The VFI is calling for the removal of the 105-minute time limit from the guidelines
Under the Government plan, restaurants can provide outdoor service from 7 June and indoor service from 5 July.
Adrian Cummins, Chief Executive of the Restaurants Association of Ireland said the association will legally challenge the Government’s decision.
“Without proper reasoning on medical or scientific grounds from Government, we have no choice but to take this as discrimination of standalone restaurants, cafes and gastropubs,” he said.
Mr Cummins said the decision restricts a section of the hospitality industry’s ability to trade viably over the Summer.
“Only 20% of the sector can engage in outdoor dining,” he said.
“It also prevents employees from returning to work and jeopardises the re-employment of 110,00 worker,” he added.
Tánaiste Leo Varadkar said he and the Taoiseach would meet the RAI on Wednesday.
“We understand where they’re coming from but the rational of all of this is a phased reopening,” he said.
“The whole point is we can’t reopen everything at the same time so we’re going with outdoor before indoor.”
He said they will point out that hotels are allowed serve in dining rooms, but that has always been the case.
The Vintners’ Federation of Ireland (VFI) has welcomed the news that pubs can resume indoor service from 5 July.
However, it is calling on the Government to bring forward the opening date by four days to allow their members trade for an extra weekend.
The VFI is also calling for the removal of the 105-minute time limit from the guidelines.
“This announcement is hugely significant as it provides certainty to our members and the 50,000 staff employed in the trade about when they can reopen indoors,” said Padraig Cribben, VFI Chief Executive.
“The end of our trade’s 15-month nightmare is now in sight,” he said.
He said that reopening in time for the traditional summer season is a “big boost” for businesses, who can now plan for a July and August.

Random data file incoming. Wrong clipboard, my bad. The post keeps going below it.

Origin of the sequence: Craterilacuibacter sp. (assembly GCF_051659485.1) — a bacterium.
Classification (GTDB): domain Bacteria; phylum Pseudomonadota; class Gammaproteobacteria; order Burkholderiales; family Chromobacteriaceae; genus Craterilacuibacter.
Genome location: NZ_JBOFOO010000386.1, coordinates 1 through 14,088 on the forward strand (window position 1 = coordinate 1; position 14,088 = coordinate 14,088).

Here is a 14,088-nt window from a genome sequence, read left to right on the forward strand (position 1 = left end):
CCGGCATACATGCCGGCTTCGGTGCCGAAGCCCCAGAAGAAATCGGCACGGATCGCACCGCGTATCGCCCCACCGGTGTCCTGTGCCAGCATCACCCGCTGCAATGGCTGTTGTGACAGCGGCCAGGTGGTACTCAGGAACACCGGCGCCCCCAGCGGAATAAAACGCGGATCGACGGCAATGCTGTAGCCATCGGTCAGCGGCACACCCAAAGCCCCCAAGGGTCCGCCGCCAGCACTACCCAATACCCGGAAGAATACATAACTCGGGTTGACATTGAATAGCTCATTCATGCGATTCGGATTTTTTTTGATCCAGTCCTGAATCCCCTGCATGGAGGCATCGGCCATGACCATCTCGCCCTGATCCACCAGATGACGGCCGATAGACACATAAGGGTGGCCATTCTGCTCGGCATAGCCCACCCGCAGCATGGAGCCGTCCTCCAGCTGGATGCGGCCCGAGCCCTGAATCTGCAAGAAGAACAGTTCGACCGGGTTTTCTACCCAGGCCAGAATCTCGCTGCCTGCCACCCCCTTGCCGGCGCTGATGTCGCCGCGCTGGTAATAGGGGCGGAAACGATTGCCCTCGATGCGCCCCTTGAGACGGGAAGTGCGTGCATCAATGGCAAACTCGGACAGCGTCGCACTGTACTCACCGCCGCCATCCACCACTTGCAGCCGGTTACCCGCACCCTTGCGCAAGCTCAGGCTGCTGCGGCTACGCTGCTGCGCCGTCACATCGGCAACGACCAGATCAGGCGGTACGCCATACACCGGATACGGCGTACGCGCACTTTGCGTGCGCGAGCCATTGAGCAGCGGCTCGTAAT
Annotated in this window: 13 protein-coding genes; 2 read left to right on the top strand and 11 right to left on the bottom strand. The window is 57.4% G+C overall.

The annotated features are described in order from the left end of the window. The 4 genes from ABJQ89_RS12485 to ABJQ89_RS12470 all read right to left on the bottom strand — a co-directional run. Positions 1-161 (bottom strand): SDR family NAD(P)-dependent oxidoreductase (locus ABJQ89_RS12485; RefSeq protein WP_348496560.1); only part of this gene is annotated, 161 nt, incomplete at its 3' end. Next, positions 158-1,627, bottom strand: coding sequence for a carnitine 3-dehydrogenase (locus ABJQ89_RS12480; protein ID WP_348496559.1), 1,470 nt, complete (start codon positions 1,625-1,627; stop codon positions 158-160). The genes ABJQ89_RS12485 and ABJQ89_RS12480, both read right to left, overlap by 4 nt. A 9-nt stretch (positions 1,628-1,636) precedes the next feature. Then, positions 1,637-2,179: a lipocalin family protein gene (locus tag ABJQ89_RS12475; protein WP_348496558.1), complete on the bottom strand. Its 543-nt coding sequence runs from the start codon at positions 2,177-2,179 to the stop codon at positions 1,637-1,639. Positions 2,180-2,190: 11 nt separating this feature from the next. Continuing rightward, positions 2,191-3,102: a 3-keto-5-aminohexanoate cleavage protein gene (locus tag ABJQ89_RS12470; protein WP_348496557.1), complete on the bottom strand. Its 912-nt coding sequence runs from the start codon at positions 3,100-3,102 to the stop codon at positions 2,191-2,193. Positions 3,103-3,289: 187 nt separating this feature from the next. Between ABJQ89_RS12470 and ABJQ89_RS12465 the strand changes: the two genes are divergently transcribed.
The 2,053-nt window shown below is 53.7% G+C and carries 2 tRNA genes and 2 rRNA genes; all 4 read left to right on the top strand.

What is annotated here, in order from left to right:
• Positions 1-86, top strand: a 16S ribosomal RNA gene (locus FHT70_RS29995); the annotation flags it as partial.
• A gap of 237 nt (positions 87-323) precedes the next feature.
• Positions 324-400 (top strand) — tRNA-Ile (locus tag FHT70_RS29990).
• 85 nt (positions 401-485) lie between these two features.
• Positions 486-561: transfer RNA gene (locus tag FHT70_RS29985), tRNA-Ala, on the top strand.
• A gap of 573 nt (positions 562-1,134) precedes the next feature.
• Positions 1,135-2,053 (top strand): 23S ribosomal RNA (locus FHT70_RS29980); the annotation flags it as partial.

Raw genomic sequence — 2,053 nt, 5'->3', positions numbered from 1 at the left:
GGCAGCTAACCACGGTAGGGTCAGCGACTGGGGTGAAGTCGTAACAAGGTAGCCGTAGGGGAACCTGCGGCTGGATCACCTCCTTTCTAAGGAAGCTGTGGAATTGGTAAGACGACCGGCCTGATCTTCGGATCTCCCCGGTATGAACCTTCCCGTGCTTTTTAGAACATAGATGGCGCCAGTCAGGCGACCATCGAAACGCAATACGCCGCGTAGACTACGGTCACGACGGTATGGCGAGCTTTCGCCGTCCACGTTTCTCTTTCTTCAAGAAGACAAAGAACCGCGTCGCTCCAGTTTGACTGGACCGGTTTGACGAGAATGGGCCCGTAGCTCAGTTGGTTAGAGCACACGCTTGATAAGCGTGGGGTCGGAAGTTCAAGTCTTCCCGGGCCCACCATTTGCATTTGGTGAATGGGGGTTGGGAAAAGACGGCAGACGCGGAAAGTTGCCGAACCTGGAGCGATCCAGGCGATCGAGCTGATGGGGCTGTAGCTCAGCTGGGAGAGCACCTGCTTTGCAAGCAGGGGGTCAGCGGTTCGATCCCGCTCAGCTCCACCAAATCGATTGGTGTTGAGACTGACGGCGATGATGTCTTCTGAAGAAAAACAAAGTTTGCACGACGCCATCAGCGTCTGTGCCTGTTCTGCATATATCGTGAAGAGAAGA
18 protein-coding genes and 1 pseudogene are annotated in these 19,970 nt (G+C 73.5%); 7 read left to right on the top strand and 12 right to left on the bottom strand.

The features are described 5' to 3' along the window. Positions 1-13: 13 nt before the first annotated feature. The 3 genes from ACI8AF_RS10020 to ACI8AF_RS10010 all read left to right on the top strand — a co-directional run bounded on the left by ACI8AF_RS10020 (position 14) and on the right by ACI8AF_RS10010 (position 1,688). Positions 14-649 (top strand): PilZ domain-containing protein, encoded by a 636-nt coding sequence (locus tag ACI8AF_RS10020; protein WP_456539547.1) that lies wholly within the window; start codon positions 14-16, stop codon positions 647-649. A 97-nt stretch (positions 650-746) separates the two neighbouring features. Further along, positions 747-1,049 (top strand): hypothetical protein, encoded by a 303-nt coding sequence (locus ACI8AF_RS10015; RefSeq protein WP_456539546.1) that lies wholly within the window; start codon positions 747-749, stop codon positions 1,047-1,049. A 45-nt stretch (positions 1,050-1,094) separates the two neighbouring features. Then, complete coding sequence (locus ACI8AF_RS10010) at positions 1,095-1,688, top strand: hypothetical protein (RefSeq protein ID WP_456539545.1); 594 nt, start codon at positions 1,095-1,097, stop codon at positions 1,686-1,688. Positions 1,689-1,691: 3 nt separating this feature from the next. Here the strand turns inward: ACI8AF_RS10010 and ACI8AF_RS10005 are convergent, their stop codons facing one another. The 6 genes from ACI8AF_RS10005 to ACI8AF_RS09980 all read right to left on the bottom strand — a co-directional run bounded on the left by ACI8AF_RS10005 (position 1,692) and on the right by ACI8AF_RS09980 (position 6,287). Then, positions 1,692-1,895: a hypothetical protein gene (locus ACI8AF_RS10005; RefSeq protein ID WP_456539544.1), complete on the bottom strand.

“However, there are only nine weekends in that short season, so to remove one of those crucial weekends by reopening on a Monday is a blow the Government can avoid by simply moving the date forward by four days to 1st July,” he said.
The Licensed Vintners Association also welcomed the news.
“It has been a long time coming, but this is a time for hope and optimism,” said Donall O’Keeffe, Chief Executive of the LVA.
Hotels can reopen 2 June, a decision that was welcomed by the Irish Hotels Federation (IHF).
“Today hotels and guesthouses across the country have been given much-needed clarity that will help their business planning for the peak tourism season,” said IHF President Elaina Fitzgerald Kane.
As an island nation, Ms Fitzgerald Kane said international tourism is critically important, accounting for over 70% of tourism revenue pre-Covid.
“While hotels and guesthouses are not relying on significant overseas visitors this year, the easing of restrictions on international travel for business and leisure will be very important in extending the season for many Irish tourism businesses, while also supporting the recovery in our major cities including Dublin, where occupancy levels lag the rest of the country,” she said.
Guest numbers for weddings will increase to 100 in August, a move that is being welcomed by venues across the country.
Ms Fitzgerald Kane of the IHF said it was a boost for couples, many of whom had postponed their wedding on more than one occasion over the past year.
“Live music and the restoration of licensing hours are also important to wedding couples going forward and we would welcome clarity on these,” she said.
She called for a roadmap for the further easing of restrictions particularly in relation to smaller gatherings including family celebrations and non-essential business events.
“At present, outside of weddings, there is no provision for family events or occasions that could involve groups of more than six adults,” she said.